Wild pigs — also known as feral swine — can carry diseases that threaten domestic pigs and other livestock.
North Dakota officials are urging anyone who spots a wild pig to report it immediately, after recent sightings in neighboring states.
Wild pigs — also known as feral swine — can carry diseases that threaten domestic pigs and other livestock, State Veterinarian Susan Keller said. They also compete with native wildlife for food and destroy habitat, according to Jeb Williams, assistant wildlife chief for the state Game and Fish Department.
Wild pigs have been found in the southern U.S. for years, and have been extending their range north and west, now numbering more than 5 million in at least 39 states, Keller said. They are occasionally reported in North Dakota.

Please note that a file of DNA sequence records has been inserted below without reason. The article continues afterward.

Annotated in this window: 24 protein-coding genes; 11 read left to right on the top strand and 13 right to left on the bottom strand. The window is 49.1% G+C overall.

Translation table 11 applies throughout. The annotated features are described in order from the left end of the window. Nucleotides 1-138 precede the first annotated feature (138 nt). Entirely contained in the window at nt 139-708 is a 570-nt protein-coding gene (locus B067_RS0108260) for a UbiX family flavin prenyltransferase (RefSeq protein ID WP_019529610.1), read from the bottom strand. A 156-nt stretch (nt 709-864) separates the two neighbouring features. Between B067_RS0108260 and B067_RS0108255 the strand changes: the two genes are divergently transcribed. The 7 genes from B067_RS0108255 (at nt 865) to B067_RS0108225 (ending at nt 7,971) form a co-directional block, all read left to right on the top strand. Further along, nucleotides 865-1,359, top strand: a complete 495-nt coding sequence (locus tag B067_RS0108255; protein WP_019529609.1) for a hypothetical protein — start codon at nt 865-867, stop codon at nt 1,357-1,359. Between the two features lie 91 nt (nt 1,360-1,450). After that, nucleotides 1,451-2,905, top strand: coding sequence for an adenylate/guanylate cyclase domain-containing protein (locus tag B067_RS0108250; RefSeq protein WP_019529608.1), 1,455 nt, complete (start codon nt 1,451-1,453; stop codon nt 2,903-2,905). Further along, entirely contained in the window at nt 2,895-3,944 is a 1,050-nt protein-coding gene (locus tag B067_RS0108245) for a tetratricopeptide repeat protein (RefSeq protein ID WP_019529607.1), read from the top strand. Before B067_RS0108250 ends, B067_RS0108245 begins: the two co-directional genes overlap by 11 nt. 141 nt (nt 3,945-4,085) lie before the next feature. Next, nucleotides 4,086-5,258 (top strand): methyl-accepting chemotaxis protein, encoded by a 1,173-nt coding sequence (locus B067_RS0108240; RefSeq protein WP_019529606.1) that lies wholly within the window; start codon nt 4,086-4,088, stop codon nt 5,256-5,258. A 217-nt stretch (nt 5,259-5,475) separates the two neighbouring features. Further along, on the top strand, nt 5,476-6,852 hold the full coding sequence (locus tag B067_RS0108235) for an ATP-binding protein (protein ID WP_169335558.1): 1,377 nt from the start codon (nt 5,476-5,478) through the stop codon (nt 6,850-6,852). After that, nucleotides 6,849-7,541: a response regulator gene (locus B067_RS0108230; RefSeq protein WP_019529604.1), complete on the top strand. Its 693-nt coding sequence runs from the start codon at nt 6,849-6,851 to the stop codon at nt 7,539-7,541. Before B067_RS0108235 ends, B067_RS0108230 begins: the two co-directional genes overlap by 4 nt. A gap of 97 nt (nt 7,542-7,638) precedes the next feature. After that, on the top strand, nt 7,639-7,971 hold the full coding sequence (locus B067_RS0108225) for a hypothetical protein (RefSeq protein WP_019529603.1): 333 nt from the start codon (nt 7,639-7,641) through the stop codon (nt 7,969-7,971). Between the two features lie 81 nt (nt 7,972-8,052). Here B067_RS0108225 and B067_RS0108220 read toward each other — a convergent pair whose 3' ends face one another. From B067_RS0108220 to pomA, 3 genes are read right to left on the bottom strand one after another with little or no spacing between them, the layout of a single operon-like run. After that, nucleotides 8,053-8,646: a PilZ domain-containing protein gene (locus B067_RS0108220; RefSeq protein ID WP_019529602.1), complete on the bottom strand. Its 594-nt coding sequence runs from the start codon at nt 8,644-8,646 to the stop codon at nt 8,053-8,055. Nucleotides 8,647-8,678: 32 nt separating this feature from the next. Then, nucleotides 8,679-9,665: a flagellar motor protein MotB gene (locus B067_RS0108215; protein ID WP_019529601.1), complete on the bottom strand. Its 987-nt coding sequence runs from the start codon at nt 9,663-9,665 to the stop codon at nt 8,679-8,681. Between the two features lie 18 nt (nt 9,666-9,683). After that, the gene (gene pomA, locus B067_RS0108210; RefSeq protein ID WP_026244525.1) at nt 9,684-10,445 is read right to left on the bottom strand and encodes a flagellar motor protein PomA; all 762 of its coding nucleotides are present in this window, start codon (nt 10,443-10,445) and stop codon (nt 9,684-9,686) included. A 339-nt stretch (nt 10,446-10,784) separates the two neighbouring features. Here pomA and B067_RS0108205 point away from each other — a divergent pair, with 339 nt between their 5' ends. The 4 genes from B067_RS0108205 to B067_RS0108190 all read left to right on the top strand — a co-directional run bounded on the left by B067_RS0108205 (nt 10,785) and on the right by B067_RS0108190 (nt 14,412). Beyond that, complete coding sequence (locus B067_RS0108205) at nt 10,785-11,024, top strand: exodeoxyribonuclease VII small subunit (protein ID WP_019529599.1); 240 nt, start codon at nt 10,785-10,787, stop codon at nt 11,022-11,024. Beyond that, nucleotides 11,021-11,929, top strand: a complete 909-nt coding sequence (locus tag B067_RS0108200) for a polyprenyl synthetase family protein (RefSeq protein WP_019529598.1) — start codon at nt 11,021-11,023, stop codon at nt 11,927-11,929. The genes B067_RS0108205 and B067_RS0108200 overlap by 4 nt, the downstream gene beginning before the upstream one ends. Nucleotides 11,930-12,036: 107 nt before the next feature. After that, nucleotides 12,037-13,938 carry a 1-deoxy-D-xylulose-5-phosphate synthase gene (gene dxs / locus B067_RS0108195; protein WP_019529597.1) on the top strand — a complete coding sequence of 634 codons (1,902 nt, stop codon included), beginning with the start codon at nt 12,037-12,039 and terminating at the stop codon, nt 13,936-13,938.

"We are asking farmers, ranchers, hunters, hikers, campers and others to report any sightings of feral swine," Keller said in a statement.
One was spotted near the northeastern South Dakota town of Britton in late October.
Kyle Siebels and Cody Packard were helping a farmer harvest corn when a wild pig ran out of the cornfield. They killed it with four bullets from a deer rifle, then reported it to Marshall County conservation officer Casey Dowler.
"I didn't really even know what to think," Dowler told the American News. "I just thought, 'That's one of the strangest calls I've had as a game warden in South Dakota.'"
"They're bad news," he said of wild pigs. "We don't want these animals in South Dakota, any way, shape or form."